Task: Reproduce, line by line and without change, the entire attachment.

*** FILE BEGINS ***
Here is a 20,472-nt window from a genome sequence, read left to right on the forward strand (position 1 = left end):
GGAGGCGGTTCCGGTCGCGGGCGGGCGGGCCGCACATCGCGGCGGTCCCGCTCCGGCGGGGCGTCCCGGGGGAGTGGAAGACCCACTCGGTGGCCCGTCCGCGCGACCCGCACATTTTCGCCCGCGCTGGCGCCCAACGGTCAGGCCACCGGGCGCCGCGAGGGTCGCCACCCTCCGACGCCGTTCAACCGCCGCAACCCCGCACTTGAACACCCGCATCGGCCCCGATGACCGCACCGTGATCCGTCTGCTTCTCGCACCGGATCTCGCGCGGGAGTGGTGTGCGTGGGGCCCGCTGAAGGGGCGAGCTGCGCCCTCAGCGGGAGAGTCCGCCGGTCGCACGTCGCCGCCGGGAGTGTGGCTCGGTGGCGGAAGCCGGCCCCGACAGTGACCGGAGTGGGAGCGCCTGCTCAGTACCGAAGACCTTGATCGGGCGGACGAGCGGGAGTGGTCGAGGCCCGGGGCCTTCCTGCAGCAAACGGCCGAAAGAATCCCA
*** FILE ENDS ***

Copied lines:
Here is a 20,472-nt window from a genome sequence, read left to right on the forward strand (position 1 = left end):
GGAGGCGGTTCCGGTCGCGGGCGGGCGGGCCGCACATCGCGGCGGTCCCGCTCCGGCGGGGCGTCCCGGGGGAGTGGAAGACCCACTCGGTGGCCCGTCCGCGCGACCCGCACATTTTCGCCCGCGCTGGCGCCCAACGGTCAGGCCACCGGGCGCCGCGAGGGTCGCCACCCTCCGACGCCGTTCAACCGCCGCAACCCCGCACTTGAACACCCGCATCGGCCCCGATGACCGCACCGTGATCCGTCTGCTTCTCGCACCGGATCTCGCGCGGGAGTGGTGTGCGTGGGGCCCGCTGAAGGGGCGAGCTGCGCCCTCAGCGGGAGAGTCCGCCGGTCGCACGTCGCCGCCGGGAGTGTGGCTCGGTGGCGGAAGCCGGCCCCGACAGTGACCGGAGTGGGAGCGCCTGCTCAGTACCGAAGACCTTGATCGGGCGGACGAGCGGGAGTGGTCGAGGCCCGGGGCCTTCCTGCAGCAAACGGCCGAAAGAATCCCA